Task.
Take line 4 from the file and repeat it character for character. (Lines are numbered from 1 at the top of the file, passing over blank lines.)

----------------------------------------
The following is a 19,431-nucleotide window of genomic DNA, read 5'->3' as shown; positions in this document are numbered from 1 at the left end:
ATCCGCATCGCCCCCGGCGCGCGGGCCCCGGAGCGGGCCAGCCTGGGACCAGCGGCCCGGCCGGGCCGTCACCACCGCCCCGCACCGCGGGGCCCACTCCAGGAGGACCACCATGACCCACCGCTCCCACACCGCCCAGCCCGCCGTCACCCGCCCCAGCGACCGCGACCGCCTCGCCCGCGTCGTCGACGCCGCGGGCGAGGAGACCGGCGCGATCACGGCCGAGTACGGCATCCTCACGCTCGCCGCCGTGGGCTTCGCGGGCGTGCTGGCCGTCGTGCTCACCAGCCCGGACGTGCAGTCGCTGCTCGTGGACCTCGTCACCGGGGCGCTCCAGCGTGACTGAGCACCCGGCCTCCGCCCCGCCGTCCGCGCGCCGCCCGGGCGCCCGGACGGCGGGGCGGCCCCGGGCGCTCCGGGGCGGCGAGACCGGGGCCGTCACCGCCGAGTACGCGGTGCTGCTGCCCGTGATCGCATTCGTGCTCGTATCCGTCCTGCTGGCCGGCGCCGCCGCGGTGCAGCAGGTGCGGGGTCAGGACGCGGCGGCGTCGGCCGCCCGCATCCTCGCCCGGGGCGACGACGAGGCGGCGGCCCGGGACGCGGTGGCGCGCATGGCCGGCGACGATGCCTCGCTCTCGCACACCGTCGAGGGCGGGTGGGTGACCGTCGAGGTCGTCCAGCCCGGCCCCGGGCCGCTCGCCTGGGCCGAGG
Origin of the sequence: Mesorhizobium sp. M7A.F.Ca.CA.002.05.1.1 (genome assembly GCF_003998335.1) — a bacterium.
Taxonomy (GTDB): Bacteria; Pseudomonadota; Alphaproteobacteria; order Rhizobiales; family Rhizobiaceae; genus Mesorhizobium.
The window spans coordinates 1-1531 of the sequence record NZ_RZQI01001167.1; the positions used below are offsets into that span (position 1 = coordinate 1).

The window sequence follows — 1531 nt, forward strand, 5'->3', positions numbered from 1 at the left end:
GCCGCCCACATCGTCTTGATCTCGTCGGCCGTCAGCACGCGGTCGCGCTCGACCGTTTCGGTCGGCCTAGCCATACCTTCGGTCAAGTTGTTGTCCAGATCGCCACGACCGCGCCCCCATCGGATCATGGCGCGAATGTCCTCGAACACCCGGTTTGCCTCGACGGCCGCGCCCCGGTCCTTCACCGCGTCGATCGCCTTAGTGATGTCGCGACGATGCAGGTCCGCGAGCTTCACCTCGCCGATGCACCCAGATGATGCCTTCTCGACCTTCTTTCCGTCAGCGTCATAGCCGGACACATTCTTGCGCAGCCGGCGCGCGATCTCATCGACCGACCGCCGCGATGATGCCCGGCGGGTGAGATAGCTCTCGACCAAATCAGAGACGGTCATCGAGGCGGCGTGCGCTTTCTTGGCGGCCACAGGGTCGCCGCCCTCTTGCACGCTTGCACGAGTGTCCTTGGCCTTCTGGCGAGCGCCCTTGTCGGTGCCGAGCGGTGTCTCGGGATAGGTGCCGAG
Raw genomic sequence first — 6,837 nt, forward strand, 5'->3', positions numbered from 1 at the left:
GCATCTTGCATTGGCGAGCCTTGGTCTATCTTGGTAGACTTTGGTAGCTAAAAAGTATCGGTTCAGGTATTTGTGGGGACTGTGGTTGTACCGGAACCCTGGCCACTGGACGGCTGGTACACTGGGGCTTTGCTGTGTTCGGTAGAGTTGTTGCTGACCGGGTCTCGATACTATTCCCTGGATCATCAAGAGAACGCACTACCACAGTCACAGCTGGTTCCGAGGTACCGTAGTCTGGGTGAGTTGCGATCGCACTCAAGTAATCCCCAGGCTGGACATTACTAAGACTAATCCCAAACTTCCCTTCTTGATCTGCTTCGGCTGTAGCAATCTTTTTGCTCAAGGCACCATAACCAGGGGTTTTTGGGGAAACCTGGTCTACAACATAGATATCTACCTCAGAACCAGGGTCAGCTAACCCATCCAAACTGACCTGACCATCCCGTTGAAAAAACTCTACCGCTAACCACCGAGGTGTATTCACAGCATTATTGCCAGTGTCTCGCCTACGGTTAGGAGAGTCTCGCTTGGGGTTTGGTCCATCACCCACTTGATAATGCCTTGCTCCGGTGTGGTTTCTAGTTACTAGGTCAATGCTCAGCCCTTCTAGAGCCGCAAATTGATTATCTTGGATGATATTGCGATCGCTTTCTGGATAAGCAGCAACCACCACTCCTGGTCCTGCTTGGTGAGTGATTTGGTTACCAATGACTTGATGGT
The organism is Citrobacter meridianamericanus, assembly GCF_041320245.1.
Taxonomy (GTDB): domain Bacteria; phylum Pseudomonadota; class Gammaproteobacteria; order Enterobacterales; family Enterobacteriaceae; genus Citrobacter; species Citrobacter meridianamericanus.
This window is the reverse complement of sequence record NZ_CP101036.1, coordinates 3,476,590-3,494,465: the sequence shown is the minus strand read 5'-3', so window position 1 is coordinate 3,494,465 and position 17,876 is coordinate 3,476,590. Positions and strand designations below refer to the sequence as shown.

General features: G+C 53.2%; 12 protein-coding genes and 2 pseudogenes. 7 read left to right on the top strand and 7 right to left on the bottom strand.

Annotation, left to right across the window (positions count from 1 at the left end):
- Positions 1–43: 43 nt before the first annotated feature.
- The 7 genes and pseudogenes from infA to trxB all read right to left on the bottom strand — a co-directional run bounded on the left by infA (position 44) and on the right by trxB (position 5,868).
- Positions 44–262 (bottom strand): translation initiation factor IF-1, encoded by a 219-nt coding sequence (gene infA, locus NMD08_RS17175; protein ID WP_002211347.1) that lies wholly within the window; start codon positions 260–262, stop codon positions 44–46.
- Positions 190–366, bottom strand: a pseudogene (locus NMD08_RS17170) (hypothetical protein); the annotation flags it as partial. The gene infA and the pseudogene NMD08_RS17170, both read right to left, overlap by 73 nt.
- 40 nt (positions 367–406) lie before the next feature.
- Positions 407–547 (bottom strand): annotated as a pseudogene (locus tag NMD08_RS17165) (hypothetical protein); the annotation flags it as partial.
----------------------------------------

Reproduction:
Taxonomy (GTDB): Bacteria; Pseudomonadota; Alphaproteobacteria; order Rhizobiales; family Rhizobiaceae; genus Mesorhizobium.